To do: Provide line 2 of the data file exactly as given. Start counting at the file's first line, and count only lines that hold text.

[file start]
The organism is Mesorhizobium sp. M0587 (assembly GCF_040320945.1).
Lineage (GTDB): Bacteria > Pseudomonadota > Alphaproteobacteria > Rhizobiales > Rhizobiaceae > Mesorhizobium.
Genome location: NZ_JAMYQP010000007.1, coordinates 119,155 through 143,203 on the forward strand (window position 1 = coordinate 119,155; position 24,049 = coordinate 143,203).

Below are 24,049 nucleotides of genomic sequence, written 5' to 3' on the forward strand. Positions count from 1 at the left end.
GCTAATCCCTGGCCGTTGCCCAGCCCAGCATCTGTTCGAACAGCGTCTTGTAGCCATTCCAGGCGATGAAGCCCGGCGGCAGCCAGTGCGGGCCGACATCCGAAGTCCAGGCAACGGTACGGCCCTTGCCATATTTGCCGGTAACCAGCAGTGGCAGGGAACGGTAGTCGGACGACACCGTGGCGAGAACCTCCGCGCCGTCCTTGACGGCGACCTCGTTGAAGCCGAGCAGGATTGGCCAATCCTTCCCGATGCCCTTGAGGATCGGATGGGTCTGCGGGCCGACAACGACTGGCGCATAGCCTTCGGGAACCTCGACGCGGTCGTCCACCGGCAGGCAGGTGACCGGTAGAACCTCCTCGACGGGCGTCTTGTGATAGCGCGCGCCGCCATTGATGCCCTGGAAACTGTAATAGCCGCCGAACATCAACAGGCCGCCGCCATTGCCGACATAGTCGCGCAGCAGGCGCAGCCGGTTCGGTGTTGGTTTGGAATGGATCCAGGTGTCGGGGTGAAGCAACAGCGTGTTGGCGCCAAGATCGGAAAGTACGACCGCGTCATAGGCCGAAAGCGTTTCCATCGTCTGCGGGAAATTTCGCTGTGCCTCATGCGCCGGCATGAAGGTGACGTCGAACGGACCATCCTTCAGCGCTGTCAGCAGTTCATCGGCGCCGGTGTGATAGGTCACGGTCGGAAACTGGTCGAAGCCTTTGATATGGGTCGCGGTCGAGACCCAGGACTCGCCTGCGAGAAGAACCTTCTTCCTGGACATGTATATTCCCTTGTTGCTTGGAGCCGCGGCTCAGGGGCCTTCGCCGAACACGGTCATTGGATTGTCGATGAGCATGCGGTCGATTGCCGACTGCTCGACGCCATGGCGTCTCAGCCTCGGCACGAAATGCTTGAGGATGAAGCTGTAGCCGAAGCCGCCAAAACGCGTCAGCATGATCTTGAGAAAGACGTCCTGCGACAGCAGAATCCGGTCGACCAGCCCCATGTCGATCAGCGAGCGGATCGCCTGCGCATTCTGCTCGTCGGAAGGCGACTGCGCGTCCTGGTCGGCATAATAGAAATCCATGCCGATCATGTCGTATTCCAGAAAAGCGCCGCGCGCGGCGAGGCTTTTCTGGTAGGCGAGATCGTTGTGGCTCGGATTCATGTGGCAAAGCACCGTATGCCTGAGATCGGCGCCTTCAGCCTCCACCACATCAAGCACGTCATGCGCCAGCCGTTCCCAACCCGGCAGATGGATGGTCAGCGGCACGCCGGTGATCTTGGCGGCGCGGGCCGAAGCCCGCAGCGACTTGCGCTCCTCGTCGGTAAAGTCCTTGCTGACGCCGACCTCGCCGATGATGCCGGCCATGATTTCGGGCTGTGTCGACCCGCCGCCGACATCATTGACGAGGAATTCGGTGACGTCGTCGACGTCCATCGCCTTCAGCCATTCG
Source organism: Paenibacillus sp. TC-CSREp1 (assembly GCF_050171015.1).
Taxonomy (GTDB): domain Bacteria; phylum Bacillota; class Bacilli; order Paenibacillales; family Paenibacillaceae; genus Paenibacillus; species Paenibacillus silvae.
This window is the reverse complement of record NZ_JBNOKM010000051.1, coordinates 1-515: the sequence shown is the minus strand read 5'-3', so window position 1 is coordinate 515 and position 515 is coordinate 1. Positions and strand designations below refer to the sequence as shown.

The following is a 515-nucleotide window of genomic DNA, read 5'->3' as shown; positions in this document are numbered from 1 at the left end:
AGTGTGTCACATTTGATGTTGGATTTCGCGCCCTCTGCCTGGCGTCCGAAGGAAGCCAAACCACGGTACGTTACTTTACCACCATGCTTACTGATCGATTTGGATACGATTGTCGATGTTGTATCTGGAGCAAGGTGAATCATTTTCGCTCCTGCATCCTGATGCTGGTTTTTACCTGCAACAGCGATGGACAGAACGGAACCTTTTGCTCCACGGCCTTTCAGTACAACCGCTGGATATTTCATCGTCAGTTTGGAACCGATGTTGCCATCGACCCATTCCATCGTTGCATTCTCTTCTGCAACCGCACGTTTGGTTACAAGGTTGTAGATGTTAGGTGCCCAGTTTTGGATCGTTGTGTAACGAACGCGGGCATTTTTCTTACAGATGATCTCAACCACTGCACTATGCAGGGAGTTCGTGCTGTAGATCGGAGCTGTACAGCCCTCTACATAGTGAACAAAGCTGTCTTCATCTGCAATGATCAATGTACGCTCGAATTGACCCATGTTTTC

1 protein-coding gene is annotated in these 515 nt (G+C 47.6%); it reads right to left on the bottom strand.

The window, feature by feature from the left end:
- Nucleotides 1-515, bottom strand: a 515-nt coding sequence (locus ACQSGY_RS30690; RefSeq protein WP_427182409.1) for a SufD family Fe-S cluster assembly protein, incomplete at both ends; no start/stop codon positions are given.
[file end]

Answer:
Lineage (GTDB): Bacteria > Pseudomonadota > Alphaproteobacteria > Rhizobiales > Rhizobiaceae > Mesorhizobium.